Patti Smith: Camera Solo coming to Detroit Institute of Arts


tDETROIT — The Detroit Institute of Arts (DIA) will host the exhibition Patti Smith: Camera Solo, which comprises more than 60 black-and-white gelatin silver prints taken with her vintage Polaroid camera. The exhibition will be on view June 1–Sept. 2 and is free with museum admission.

tPioneering musician, poet, author and artist Smith has made her mark on the American cultural landscape throughout her 40-year career, from her explorations of artistic expression with friend and vanguard photographer Robert Mapplethorpe in the 1960s and 70s to her profound influence on the nascent punk rock scene in the late 1970s and 80s.

tPatti Smith: Camera Solo explores themes that are significant to Smith: poets and writers; portraiture, including symbolic portraits; travel; and art and architecture. Smith’s photographs highlight the rich relationships between art, architecture, poetry and the everyday. Her titles reference varied muses, such as Roberto Bolaño’s Chair, Herman Hesse’s Typewriter and My Father’s Cup. Such objects are tightly cropped and detached from their surroundings; divorced from their original function, they become devotional images.

t“These intimate photographs provide a fascinating look at the world as seen through Patti Smith’s eyes,” said Graham W.J. Beal, DIA director. “Both longtime fans and people newly exposed to her work will be impressed by her truly touching commemoration of the artists, poets, authors, family and friends from whom she draws inspiration.”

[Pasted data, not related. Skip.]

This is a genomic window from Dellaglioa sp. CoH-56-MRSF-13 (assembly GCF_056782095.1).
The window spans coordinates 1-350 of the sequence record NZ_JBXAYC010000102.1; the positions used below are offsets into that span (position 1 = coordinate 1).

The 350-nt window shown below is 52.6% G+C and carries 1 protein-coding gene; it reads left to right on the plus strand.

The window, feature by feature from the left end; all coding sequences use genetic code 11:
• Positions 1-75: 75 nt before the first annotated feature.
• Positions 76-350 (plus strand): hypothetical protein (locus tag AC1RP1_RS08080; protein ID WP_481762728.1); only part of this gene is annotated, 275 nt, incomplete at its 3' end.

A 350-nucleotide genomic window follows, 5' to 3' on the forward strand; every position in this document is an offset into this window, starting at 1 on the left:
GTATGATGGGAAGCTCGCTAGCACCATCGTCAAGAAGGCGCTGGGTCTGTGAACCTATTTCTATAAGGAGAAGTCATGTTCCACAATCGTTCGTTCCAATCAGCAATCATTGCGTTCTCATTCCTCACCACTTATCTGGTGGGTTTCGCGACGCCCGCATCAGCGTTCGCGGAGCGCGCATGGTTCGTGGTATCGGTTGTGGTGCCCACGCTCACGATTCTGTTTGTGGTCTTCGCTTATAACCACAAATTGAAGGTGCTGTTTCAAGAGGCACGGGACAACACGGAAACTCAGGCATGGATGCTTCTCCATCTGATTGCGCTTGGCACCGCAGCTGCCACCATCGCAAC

tSmith began taking 35 mm photographs in 1968 as components for collages and took up the serious use of the Polaroid Land Camera in 1995. Her photos are infused with personal significance and possess the same unfiltered, emotional quality prevalent in her poetry and song lyrics. The allure of her photographs is their often dreamlike imagery, and their modest size belies their depth and power.

tSmith’s use of a vintage Polaroid Land 250 camera lends intimacy to her images, whether casual, unvarnished portraits of herself and her children, or symbolic portraits such as Mapplethorpe’s slippers. In the era of digital imaging and manipulation, Smith’s works champion the use of photography in its most classical sense: as a tool to document a “found” moment. She finds the poetic qualities of a particular time and place, and captures that beauty on film.

tThe exhibition is accompanied by a fully illustrated 96- page catalogue distributed by Yale University Press. It will be available in the museum shop in softcover for $25.

tThis exhibition was organized by the Wadsworth Atheneum Museum of Art, Hartford, Connecticut.